U.S. consumer spending slowed in August, with a key retail sales gauge unexpectedly declining, as extended unemployment benefits were cut for millions of Americans, offering more evidence that the economic recovery from the COVID-19 recession was faltering.
So-called core prices dropped one tenth of a percent last month. Those are retail sales excluding automobiles, gasoline, building materials and food service. Wall Street was anticipating a half percent increase.
The report from the Commerce Department on Wednesday could ramp up pressure on the White House and Congress to restart stalled negotiations for another fiscal package. At least 29.6 million people are on unemployment benefits and their benefits have sharply declined in the last month.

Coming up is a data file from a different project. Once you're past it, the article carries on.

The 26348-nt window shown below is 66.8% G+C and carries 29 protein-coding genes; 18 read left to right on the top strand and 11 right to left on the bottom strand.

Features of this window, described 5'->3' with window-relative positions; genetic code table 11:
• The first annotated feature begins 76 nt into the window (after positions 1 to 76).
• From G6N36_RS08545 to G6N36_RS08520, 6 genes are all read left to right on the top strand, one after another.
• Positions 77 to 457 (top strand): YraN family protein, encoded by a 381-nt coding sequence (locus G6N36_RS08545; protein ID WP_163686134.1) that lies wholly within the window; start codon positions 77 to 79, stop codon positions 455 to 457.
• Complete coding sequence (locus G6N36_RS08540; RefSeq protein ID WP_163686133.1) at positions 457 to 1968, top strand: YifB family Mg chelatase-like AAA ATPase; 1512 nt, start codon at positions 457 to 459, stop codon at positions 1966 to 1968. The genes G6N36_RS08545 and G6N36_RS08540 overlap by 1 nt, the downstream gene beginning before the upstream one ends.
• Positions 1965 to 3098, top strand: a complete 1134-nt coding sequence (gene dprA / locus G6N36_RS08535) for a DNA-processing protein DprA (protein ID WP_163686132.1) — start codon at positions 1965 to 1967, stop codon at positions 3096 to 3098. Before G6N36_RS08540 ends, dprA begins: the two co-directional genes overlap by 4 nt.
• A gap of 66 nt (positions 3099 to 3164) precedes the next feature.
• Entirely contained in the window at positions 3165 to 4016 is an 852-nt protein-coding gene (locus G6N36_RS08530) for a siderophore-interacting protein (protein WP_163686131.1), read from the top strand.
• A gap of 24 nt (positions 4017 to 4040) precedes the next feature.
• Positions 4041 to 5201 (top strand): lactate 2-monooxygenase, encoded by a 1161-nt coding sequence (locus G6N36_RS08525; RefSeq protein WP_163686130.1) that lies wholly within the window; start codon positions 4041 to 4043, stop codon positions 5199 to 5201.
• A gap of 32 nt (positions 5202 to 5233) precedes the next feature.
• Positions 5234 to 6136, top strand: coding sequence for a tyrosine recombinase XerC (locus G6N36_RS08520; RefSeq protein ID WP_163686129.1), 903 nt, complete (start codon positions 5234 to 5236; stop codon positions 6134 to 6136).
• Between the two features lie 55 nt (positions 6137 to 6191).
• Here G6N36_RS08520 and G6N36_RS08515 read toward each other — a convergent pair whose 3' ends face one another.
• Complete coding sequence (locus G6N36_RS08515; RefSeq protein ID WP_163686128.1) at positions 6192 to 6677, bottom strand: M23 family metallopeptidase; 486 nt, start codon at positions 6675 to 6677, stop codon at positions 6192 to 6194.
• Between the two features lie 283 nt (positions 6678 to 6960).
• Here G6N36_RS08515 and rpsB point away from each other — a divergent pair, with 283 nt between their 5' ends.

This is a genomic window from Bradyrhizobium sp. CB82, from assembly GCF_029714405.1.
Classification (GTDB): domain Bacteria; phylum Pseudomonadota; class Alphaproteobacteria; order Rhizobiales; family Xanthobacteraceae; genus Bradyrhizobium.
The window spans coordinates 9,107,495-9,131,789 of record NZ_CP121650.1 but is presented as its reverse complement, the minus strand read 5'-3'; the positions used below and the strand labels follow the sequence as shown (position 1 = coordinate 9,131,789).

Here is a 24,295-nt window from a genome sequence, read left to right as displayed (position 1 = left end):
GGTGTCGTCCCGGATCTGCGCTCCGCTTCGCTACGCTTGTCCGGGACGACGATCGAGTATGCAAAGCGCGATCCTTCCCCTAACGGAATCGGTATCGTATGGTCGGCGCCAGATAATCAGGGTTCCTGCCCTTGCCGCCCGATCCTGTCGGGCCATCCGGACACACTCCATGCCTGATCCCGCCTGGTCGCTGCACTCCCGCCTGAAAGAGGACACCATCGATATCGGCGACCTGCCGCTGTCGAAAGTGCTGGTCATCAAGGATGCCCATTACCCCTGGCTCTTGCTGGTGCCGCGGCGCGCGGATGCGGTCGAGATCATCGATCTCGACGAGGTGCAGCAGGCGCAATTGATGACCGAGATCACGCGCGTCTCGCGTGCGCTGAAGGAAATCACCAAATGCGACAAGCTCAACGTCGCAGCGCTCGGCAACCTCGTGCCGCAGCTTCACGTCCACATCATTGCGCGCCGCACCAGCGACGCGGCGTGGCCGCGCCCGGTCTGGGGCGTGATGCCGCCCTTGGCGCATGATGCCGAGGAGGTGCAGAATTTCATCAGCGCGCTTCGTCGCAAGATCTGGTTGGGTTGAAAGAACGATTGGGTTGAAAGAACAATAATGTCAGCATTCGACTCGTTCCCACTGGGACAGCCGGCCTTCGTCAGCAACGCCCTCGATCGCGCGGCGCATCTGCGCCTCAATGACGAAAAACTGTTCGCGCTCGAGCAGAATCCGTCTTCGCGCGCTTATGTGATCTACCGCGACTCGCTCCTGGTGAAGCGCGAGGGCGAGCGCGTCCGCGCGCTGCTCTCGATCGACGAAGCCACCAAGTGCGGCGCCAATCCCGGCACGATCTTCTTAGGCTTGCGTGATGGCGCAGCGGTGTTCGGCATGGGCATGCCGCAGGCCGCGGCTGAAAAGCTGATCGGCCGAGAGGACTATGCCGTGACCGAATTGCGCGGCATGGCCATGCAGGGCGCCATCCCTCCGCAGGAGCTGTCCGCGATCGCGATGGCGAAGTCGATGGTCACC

Consumer spending accounts for more than two-thirds of the U.S. economy, and signs of fatigue are likely to grab the attention of Federal Reserve officials as they wrap up a two-day policy meeting.
Despite that data, improving outlooks for U.S. and China nudged the OECD Wednesday to upwardly revise its forecast for the global economy. It now sees the world economy shrinking by 4.5% this year instead of 6%.